The Museumsinsel in Berlin

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Top choice in Museumsinsel & Alexanderplatz

The Pergamonmuseum is one of Berlin’s most visited historical gems and perhaps also its most controversial. This museum offers an archaeological time-warp back to the ancient worlds of Babylon, Greece, Rome and beyond – and some argue that its artifacts should be returned to where they were found.

One of the world’s largest museums, welcoming around 800,000 visitors annually, the Pergamon is a palatial three-wing complex uniting classical sculpture, monumental architecture and excavated treasures in dainty glass cases. 

It comprises three major collections, the Antikensammlung (Collection of Classical Antiquities), the Museum für Islamische Kunst (Museum of Islamic Art) and the Vorderasiatisches Museum (Museum of the Ancient Near East).

Key exhibits include an excavated reconstruction of the radiant-blue Ishtar Gate from Babylon, which more than 2600 years ago served as the ancient city’s Processional Way. Also impressive is the giant Market Gate of Miletus linking up Asia and Europe for Roman patrons and the Pergamon Altar, an ancient Greek victory monument now considered the zenith of Hellenic art.

Since 2013, the Pergamon has been undergoing an extensive renovation to the tune of €477 million (about $560 million). Currently, the Pergamon’s central building (where the Pergamon Altar as well as several other rooms are located) is off-limits and will reopen in 2025 at the earliest.

In the meantime, visitors can see a temporary 360º panorama exhibition of how Pergamon and its altar would have looked in 129 BC. The display, which also includes sculptures and other works from the museum, was created by renowned Berlin artist Yadegar Asisi.

Pergamon Frieze
The central building where the Pergamon Altar is located will reopen in 2025 at the earliest  © Getty Images


The Pergamonmuseum was founded against the backdrop of Germany’s 19th-century archaeological digs. In 1871, Germany, spurred by the discovery of Troy by a German archaeologist and the excavation activities of other colonial powers, began digging where the ancient kingdoms of Pergamon (modern-day Turkey), Babylon (modern-day Iraq) and Egypt once stood. 

Under special permissions from the Ottoman Empire that dictated the sharing of items, Germany successfully exported many artifacts to Berlin.

The findings were displayed in the Kaiser-Friedrich-Museum on the Museumsinsel (today’s Bode-Museum), but eventually space ran out. In 1910, the construction of a new building began per order of Germany’s Emperor Wilhelm II. The Pergamon, the youngest of the five museums on Museumsinsel, opened in 1930 to much fanfare. The Ishtar Gate and Pergamon Altar, modern architectural and archaeological marvels reconstructed from excavation pieces and modern materials, were the starring attractions.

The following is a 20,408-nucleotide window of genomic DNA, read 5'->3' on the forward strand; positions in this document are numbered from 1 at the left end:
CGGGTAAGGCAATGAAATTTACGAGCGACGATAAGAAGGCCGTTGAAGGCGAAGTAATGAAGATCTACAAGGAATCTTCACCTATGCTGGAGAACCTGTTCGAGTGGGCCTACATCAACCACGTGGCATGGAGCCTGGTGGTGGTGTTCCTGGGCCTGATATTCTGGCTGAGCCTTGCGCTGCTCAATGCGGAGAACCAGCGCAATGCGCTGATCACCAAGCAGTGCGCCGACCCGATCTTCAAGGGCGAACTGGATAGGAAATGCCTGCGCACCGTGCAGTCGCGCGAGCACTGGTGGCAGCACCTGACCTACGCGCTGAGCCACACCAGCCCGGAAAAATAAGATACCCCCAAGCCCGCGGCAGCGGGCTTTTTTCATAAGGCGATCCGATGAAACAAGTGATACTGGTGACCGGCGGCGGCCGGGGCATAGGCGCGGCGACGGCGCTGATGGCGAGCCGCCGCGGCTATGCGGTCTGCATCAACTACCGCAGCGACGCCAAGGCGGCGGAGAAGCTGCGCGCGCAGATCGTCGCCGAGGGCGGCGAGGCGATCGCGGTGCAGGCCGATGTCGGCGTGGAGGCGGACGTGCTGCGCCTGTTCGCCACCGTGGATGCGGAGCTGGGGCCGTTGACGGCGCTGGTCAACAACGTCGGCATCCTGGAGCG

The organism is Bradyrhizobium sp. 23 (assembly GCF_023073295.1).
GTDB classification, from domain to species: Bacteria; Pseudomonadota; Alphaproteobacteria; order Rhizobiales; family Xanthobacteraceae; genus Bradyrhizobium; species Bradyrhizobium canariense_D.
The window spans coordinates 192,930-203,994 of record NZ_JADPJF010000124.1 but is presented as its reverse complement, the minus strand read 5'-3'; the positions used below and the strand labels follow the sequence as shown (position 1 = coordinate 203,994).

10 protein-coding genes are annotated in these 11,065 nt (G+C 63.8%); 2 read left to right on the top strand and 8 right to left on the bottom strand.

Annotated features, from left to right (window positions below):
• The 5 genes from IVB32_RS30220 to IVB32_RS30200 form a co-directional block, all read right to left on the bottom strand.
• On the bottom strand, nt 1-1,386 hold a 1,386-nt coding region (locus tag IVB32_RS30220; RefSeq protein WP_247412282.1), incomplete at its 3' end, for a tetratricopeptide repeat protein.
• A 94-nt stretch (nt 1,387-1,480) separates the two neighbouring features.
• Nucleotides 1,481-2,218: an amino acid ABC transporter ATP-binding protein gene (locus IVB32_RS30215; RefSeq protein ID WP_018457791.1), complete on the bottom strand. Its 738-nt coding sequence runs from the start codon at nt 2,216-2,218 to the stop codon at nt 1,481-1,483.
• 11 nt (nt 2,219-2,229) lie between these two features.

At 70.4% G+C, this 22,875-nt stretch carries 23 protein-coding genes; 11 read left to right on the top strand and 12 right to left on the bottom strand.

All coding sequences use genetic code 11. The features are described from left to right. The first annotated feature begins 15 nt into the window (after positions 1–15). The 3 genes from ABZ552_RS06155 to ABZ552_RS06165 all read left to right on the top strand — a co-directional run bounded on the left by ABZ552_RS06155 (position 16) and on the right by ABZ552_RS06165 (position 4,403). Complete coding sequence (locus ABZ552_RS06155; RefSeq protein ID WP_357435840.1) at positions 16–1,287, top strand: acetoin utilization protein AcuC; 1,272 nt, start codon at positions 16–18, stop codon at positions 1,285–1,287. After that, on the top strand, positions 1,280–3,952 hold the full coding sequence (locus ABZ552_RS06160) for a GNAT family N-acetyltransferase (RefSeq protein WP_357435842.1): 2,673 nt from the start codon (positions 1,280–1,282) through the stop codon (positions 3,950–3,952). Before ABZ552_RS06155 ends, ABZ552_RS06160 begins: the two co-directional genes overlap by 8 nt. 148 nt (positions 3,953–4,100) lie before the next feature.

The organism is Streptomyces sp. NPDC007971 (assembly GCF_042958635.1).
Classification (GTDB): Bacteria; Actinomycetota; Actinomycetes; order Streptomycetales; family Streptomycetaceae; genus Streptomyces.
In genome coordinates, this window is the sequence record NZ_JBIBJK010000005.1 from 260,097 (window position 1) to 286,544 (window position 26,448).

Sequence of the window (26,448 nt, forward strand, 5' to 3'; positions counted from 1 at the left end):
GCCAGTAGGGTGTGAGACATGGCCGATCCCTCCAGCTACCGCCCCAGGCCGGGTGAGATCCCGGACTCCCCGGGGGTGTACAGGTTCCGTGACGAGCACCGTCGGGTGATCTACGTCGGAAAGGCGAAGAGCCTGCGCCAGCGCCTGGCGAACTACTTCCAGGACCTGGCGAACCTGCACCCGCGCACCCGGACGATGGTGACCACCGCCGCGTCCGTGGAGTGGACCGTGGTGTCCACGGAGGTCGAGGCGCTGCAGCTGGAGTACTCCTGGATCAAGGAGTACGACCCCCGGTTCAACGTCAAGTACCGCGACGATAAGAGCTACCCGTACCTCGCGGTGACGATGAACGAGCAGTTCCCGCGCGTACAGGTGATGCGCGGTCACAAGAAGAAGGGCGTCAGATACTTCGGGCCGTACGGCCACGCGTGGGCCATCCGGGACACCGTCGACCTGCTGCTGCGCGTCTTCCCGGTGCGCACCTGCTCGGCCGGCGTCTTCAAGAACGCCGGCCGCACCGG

At the end of the Second World War, the museum was severely damaged during an airstrike. While most main displays and large exhibitions were walled in for protection, smaller items were destroyed or stolen. The Red Army in particular collected a wealth of items as Berlin burned to the ground.

By 1958, most objects had been returned by the USSR to East Germany, but a few significant items of the Pergamon’s original collection remain in Russia’s Pushkin Museum of Fine Arts in Moscow and the State Hermitage Museum in Saint Petersburg. Russia, due to its restitution laws, has no plans to return items to Germany or elsewhere.

Meanwhile, the legitimacy of Pergamon’s overall acquisition has long been debated. In 2011, at least one artifact, the 3000-year-old Sphinx of Hattusa, was returned to Turkey after being on display at the museum since 1934.

Pergamonmuseum in Berlin
Avoid crowds by visit the Pergamonmuseum on weekday mornings © Claudio Divizia / Shutterstock

Plan your visit

The Pergamonmuseum is typically full of student groups, so the best time to visit is on weekday mornings.

The Museum of the Ancient Near East and the Museum of Islamic Art remain open while the Collection of Classical Antiquities is closed for renovations until 2025. 

Currently, the temporary entrance first leads you into the Museum of the Ancient Near East, where the Ishtar Gate and Market Gate of Miletus are located. Upstairs, grandiose works from the Islamic world include the caliph’s palace and the 17th-century Aleppo Room from the house of a Christian merchant in Syria.

Set aside at least two hours for the museum and be sure to use the free and excellent audio guide.

Getting there

The Pergamonmuseum is on Museumsinsel and is easily accessible by public transportation. The U5 line stops right outside Museumsinsel at Unter den Linden station. The museum is also a short walking distance from the S-Bahn stations Friedrichstraße and Hackescher Markt. Trams M1 and 12 will take you to nearby Kupfergraben, while buses 100 and 200 stop at Lustgarten on Unter den Linden.

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